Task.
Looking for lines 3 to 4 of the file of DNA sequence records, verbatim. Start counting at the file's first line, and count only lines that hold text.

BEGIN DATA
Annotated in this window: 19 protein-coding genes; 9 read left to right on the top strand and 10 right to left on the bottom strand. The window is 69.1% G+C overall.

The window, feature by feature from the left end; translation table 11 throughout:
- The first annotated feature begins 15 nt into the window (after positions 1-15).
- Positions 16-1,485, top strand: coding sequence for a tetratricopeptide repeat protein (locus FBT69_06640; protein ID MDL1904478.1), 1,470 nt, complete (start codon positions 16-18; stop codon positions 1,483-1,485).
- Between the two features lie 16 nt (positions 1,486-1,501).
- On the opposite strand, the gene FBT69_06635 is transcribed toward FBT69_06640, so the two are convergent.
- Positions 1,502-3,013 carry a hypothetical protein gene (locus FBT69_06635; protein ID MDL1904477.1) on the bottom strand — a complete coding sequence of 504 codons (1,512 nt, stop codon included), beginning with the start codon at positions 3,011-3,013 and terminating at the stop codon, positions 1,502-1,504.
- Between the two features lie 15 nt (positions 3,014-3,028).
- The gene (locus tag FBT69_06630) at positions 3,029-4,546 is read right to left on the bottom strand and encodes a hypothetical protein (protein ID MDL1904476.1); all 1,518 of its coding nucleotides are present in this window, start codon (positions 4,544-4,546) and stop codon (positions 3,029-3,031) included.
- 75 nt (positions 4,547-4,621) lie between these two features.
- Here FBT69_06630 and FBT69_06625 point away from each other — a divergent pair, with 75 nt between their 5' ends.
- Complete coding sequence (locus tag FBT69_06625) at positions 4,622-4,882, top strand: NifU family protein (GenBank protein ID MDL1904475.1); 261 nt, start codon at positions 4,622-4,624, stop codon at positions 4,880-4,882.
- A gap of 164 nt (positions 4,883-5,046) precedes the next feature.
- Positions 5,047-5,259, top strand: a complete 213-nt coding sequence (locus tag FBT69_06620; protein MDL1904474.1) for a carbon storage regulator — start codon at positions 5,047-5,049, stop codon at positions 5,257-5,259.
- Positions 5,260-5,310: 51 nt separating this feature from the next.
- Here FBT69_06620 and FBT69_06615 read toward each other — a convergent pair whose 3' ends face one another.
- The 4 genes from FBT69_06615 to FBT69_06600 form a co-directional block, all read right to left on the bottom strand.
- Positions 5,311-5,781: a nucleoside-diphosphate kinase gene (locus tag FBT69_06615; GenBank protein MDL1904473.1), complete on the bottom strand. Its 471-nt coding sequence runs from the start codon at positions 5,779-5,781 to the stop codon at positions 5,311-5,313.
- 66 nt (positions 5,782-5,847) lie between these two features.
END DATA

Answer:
- The first annotated feature begins 15 nt into the window (after positions 1-15).
- Positions 16-1,485, top strand: coding sequence for a tetratricopeptide repeat protein (locus FBT69_06640; protein ID MDL1904478.1), 1,470 nt, complete (start codon positions 16-18; stop codon positions 1,483-1,485).